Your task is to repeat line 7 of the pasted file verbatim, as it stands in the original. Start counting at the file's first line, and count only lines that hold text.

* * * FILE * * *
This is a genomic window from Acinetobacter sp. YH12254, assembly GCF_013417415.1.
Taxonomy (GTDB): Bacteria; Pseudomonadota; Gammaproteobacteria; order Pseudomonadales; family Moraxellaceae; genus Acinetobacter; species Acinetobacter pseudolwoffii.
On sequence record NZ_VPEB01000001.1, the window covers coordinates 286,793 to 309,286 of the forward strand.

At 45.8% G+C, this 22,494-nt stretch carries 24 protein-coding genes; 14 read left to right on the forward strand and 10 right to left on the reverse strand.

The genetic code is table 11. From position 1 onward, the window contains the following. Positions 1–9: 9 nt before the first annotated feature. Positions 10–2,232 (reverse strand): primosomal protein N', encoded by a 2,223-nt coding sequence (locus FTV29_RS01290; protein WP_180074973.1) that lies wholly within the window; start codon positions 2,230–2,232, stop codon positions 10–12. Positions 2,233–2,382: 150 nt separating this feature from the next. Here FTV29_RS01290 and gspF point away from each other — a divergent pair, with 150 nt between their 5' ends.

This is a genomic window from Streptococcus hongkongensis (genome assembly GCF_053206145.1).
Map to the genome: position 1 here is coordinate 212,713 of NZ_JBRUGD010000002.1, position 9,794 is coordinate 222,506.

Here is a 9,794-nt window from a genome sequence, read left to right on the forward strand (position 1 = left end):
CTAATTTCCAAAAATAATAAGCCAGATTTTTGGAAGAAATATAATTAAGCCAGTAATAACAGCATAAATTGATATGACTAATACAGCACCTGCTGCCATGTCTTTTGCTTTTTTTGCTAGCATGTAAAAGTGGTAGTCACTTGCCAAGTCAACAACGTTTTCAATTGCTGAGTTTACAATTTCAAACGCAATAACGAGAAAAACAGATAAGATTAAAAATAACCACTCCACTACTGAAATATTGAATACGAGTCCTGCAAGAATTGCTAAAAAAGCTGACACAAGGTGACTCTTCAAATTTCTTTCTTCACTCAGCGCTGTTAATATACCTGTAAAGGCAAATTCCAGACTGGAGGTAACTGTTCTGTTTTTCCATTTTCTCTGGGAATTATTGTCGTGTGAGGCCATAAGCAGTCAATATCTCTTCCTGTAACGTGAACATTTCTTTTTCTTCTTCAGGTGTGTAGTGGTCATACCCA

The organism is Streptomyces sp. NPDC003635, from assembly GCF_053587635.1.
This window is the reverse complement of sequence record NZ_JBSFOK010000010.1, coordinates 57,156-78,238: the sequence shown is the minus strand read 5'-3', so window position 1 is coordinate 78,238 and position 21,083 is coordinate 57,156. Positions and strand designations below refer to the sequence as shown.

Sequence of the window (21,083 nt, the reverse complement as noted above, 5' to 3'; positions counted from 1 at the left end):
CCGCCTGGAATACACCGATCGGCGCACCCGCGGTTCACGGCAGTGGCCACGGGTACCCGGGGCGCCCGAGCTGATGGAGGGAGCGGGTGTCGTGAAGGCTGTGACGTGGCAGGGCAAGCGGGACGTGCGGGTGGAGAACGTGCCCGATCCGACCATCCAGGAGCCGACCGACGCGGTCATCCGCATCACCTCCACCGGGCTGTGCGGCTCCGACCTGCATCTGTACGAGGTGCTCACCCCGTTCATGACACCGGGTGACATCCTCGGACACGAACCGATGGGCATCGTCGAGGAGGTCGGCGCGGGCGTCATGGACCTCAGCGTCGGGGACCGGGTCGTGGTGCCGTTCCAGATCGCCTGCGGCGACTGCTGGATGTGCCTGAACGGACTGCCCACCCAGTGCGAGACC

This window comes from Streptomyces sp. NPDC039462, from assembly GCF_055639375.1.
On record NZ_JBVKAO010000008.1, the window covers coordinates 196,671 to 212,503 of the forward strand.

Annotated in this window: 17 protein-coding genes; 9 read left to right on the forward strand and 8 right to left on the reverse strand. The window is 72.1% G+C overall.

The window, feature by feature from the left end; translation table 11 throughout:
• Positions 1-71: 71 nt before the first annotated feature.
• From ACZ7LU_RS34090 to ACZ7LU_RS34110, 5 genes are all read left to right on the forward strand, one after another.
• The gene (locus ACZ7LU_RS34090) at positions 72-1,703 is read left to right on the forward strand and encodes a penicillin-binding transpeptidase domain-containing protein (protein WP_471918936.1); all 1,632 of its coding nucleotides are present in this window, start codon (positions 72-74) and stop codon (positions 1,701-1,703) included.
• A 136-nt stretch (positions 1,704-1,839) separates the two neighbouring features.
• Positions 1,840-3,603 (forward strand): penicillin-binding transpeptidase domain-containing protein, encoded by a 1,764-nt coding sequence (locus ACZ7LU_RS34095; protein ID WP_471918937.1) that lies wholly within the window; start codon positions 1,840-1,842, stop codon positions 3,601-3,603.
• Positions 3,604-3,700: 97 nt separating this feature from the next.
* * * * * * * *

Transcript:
Map to the genome: position 1 here is coordinate 212,713 of NZ_JBRUGD010000002.1, position 9,794 is coordinate 222,506.